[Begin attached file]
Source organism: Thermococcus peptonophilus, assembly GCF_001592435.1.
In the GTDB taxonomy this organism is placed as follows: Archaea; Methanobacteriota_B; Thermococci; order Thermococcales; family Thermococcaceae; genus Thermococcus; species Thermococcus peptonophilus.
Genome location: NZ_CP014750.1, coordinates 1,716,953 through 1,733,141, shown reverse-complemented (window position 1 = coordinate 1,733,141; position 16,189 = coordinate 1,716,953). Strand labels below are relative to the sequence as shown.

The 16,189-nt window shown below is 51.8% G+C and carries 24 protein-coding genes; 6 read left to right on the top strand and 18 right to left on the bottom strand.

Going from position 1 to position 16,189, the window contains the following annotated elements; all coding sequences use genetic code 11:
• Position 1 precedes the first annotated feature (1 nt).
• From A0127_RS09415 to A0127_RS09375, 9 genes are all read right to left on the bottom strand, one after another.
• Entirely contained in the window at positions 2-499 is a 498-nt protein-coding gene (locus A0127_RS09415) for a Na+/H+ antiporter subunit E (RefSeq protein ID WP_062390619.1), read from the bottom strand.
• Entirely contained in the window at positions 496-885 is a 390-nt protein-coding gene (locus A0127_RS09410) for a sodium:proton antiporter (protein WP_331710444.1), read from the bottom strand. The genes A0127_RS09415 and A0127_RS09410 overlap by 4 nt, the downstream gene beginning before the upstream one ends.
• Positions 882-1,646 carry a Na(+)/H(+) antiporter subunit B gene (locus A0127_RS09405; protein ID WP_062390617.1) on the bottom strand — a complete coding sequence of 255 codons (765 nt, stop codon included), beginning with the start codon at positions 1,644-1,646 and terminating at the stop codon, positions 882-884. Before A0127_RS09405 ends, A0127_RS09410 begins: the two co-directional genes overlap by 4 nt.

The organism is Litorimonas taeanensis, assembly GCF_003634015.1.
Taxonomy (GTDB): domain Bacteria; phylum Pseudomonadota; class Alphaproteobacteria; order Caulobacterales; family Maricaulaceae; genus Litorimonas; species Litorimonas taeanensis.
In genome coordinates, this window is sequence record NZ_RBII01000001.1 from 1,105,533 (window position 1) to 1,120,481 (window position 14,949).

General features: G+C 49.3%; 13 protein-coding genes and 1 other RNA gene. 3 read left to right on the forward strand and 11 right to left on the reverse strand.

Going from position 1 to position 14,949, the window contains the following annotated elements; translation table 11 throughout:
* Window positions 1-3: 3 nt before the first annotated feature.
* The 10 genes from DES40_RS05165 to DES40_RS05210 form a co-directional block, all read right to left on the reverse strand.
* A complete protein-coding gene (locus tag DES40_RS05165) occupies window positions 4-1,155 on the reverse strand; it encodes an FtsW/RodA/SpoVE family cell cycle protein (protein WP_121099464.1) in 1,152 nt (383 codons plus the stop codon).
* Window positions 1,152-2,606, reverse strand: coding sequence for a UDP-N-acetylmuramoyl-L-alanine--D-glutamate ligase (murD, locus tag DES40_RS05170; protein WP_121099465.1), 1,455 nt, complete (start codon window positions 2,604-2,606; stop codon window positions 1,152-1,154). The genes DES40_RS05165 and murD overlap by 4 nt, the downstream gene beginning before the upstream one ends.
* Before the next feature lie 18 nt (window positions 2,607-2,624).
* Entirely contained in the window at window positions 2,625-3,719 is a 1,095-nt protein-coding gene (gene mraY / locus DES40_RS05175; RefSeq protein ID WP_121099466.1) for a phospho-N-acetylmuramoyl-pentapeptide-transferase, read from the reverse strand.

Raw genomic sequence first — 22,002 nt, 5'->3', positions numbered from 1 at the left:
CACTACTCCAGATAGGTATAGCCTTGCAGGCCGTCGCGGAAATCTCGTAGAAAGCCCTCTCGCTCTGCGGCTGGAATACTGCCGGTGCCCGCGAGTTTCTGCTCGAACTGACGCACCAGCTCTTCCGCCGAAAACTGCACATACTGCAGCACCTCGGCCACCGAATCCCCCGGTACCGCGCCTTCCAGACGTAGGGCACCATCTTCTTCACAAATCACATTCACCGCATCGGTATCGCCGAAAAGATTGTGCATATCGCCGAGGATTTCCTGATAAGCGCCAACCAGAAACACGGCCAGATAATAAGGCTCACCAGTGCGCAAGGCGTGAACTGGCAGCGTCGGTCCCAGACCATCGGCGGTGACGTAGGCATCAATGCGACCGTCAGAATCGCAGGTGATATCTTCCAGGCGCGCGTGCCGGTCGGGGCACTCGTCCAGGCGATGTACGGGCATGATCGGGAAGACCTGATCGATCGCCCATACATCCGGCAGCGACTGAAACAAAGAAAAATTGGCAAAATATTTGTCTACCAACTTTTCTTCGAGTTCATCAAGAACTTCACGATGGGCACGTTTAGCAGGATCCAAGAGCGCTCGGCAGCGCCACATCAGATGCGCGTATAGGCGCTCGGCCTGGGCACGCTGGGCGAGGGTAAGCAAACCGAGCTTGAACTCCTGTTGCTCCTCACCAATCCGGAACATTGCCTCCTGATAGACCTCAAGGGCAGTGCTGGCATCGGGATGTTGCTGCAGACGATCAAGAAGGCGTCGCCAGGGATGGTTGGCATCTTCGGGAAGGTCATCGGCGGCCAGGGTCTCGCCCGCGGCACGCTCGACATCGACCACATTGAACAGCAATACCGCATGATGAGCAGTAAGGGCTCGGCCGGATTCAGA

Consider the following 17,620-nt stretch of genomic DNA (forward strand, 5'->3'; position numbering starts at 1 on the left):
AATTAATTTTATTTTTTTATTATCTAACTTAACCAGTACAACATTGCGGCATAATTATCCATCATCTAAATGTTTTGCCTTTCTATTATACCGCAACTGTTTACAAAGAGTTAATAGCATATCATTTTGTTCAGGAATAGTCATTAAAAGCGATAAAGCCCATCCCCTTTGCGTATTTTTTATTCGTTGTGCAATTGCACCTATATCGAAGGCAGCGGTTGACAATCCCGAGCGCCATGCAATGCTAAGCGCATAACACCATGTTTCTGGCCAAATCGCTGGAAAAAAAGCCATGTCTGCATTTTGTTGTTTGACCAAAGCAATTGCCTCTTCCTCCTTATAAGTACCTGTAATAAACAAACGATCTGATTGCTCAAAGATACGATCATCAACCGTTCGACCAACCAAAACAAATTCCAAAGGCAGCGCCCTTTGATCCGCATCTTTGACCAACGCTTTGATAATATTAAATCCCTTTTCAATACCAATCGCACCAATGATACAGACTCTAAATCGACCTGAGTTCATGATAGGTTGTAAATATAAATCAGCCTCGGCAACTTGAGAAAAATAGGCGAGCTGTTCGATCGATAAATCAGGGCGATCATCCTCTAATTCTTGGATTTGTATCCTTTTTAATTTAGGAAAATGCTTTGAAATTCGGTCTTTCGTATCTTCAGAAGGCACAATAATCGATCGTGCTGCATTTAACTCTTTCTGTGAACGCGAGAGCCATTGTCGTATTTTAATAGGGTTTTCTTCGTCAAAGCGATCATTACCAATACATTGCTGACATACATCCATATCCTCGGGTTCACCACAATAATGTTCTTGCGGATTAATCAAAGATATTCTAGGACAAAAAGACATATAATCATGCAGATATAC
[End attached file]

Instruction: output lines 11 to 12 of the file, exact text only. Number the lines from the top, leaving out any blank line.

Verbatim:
The organism is Litorimonas taeanensis, assembly GCF_003634015.1.
Taxonomy (GTDB): domain Bacteria; phylum Pseudomonadota; class Alphaproteobacteria; order Caulobacterales; family Maricaulaceae; genus Litorimonas; species Litorimonas taeanensis.